The Guardian, director Mira Nair spoke of how, when she arrived at Harvard as an Indian student, she felt she “was accessible to both white and black communities – a third-world sister to the black community and Kosher to the others – yet there were always these invisible lines.” It’s these invisible lines that stuck with her, and eventually led her to direct Mississippi Masala – one of her earliest films.
Starting Fri., Jul. 22, Harris Theater will re-introduce the 1991 film in the form of a new 4K restoration overseen by Nair and the Criterion Collection.
Mississippi Masala is – at least on the most basic level – the kind of swooningly romantic dramedy we rarely see anymore. Starring a luminous Sarita Choudhury in her very first role as Mina and a young and, frankly, very sexy Denzel Washington as Demetrius, the film follows their equal parts tentative and sweet coming together against the backdrop of rural Mississippi. And yet, for a film that is ostensibly a romance, it takes almost half an hour for the central couple to even meet.
The film begins in Uganda, the homeland of Mina’s family. Her father – though of Indian descent and culturally Indian – was born and raised in Uganda. (Indians were brought to Uganda by the British to act as essentially middle managers of colonization, something briefly explained in the film.) When British rule of Uganda ended and Idi Amin came to power, he expelled South Asians from the country under the claim of giving “Uganda back to ethnic Ugandans.” And it is in this world that Mississippi Masala begins, opening on Mina’s father pulled over by Uganda police after being thrown in jail for his refusal to leave the country in which he was born and calls home.
The camera scans the hills of Kampala as Mina’s father, Jay (Roshan Seth), looks out over them and weeps. It’s tempting to describe the green hills and blue water as being “lush,” but Nair shoots the scene with a low blue tinge so it already seems steeped with loss before Mina’s family has even left. This scene of Jay’s displacement haunts the film, even as the credit sequence shows the family’s journey to Mississippi, and the music moves from traditionally African rhythms to what we recognize as the liquid sound of African-American jazz.
We see Mina in a Mississippi Piggly Wiggly, flipping her dark hair and steering a cart full of milk. This is 17 years after her family emigrated to the United States to live with relatives who operate a motel in Greenwood. Her parents run a liquor store; Mina cleans rooms at the motel. It’s on the ride back from the grocery store that Mina meets Washington’s Demetrius by rear-ending him: a meet-cute, but in the form of an unexpected collision.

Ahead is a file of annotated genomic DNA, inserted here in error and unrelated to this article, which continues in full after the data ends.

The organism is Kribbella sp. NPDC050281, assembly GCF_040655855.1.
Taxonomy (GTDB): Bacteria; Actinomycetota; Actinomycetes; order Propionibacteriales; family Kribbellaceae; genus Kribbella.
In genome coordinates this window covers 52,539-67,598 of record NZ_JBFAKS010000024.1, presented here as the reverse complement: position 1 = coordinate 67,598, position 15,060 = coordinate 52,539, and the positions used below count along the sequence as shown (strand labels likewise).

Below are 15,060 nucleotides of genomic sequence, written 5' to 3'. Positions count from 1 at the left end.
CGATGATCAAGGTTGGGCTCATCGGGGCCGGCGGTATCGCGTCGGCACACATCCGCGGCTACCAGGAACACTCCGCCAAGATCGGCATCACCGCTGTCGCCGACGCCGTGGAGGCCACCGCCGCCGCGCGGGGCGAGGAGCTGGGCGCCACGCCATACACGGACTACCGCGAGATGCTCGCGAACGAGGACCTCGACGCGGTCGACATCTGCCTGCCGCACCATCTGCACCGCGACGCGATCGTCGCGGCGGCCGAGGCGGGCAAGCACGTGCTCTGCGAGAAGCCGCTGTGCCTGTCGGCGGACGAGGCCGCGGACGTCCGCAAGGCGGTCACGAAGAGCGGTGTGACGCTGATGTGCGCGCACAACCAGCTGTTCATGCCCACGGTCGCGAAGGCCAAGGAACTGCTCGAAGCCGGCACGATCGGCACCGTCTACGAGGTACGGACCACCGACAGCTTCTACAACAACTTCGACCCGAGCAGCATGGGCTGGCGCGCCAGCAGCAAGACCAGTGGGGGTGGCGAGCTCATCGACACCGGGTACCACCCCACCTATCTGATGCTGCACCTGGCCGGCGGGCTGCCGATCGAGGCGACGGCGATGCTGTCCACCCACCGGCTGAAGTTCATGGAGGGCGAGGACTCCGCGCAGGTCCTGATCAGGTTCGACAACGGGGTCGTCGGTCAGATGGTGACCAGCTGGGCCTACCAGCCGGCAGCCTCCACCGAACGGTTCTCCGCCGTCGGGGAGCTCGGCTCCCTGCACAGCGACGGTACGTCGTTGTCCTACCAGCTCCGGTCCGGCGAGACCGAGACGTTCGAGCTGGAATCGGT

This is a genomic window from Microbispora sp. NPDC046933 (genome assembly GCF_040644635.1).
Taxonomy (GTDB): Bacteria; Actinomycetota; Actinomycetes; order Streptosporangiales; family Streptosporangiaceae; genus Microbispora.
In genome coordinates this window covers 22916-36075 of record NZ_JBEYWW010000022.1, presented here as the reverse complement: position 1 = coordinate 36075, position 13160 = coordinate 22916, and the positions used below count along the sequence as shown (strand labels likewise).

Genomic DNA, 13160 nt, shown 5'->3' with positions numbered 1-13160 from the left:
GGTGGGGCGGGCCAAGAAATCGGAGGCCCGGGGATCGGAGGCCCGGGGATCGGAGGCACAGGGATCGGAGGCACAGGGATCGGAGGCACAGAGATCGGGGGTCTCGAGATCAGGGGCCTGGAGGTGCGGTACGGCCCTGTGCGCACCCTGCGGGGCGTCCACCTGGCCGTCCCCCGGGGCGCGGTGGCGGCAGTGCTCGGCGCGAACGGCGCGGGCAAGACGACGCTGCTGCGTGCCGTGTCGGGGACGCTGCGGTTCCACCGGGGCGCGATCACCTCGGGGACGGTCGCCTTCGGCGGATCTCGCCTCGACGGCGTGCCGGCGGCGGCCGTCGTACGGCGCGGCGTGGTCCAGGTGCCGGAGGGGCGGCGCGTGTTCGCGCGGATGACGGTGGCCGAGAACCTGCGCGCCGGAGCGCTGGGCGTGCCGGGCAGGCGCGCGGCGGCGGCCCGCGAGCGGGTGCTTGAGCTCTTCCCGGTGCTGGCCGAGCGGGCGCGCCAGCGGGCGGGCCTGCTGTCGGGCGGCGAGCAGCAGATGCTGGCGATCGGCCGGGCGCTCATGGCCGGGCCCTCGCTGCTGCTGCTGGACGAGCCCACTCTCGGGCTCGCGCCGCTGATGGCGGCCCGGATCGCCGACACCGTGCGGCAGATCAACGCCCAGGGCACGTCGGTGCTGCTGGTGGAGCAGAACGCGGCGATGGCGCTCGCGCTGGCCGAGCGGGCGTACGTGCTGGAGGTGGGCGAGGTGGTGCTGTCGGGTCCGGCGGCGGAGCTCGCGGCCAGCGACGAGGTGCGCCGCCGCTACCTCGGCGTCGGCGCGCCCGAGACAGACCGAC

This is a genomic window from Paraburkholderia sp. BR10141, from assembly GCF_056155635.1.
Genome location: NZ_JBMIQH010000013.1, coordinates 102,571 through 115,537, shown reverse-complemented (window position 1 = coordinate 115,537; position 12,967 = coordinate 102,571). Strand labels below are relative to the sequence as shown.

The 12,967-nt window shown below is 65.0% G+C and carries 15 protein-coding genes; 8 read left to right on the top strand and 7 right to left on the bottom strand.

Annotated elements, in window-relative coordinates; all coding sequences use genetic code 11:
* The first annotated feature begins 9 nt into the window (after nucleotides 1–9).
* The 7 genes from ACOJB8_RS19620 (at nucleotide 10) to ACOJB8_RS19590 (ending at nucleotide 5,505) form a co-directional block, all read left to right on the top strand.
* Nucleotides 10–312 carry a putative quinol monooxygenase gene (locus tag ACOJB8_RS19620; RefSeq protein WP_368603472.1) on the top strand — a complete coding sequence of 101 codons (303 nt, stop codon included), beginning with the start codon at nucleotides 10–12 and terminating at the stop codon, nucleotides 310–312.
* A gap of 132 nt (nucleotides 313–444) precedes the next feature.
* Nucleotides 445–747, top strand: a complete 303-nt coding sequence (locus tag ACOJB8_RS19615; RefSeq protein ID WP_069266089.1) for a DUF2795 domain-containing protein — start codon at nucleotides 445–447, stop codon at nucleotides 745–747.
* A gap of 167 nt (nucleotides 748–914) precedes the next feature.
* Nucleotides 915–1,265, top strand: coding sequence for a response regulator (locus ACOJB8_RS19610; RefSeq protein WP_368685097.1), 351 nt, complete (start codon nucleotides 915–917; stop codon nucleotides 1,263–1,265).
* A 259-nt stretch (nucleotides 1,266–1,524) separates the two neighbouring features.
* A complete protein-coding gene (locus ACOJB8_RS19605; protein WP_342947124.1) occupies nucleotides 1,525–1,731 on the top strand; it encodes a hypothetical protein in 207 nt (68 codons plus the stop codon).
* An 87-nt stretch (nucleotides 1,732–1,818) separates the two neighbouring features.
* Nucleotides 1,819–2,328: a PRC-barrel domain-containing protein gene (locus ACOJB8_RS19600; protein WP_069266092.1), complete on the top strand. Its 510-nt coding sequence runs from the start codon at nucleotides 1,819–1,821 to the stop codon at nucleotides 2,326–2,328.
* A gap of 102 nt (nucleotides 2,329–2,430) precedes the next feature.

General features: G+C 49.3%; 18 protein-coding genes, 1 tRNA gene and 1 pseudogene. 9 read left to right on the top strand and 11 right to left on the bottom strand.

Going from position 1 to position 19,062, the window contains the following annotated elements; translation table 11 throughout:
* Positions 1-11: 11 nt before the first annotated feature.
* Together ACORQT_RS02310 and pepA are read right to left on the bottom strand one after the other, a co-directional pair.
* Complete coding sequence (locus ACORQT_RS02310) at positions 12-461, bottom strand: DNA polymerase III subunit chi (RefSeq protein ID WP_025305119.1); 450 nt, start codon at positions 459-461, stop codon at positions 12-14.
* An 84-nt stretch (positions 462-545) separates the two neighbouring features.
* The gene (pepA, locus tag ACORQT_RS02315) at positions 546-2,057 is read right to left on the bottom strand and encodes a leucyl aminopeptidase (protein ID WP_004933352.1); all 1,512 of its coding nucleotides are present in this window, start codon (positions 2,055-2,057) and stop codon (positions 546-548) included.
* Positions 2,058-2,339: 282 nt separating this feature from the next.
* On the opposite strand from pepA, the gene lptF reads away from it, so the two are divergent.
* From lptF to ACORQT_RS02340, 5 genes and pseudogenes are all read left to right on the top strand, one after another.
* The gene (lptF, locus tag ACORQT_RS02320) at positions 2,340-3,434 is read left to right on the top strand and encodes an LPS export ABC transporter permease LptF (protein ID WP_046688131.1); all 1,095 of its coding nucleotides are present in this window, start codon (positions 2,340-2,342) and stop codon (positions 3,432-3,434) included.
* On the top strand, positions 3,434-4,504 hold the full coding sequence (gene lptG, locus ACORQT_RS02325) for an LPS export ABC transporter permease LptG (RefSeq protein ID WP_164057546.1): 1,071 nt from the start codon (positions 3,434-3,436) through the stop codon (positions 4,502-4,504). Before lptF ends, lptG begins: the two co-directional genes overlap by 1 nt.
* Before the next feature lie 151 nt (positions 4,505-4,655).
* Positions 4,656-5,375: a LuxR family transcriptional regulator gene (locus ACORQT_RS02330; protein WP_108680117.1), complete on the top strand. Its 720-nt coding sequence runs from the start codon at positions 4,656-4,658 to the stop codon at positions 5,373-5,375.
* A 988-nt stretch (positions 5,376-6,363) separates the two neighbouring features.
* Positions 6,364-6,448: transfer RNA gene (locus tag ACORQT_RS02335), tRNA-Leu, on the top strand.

From the start, their relationship is charged with the kind of powerful attraction that really can only be produced by putting two very attractive people in front of a camera. They don’t even need to be in the same shot – the sexiest scene in the film is of a phone call between the two, each lying on their separate beds. They talk to each other with low voices and in various states of undress, with Nair breaking them down into the slightest gestures – Choudhury’s leg flexing and stretching against pale sheets, Washington’s hand creeping up his stomach.
And yet the simple tenderness of their romance doesn’t last. This is a movie, after all. When Mina’s relatives find the couple in bed together, one of them lunges at Demetrius and tells him to “leave our women alone.” The two are arrested, and the story becomes an item of gossip in the small town. A game of telephone ensues. A woman asks “Can you imagine dumping Harry Patel for a Black?”; Demetrius asks for Mina and is fobbed off; an older white man calls the motel and asks “Y’all havin’ n—r troubles?”; Demetrius’s ex tells him he’s let down his “entire race. I don’t see no shortage of Black women around Greenwood!”
Race is inescapable here, and not just the virulent anti-Black racism of Southern whites we easily recognize from the oversimplifications of history class. The film doesn’t shy away from the racism inherent in how Mina’s family treats Demetrius, or how Greenwood’s Black community seesaws between solidarity and suspicion with the town’s Indian diaspora. In this way, we see the American reflection of the conflict that begins the film – two groups that have been historically colonized and oppressed to varying degrees turning on each other, a hierarchy asserting itself in spite of shared experience or maybe because of it.
The problem with love is that it happens in the world as we know it: painful, stupid, contradictory, never one thing. Mississippi Masala is remarkable in that it doesn’t shy away from this fact; its central romance is always brushing up against its setting. But at the same time, Nair’s gives the palpable chemistry between the two leads its own weight. What could become an overly simplified Romeo and Juliet story is allowed to have integrity outside of the two leads’ circumstances. And, I suppose, that is what is remarkable about love too – it always happens regardless.
Mississippi Masala. Fri., Jul. 22. Continues through Thu., July 28. Harris Theater. 809 Liberty Ave., Downtown. $11. trustarts.org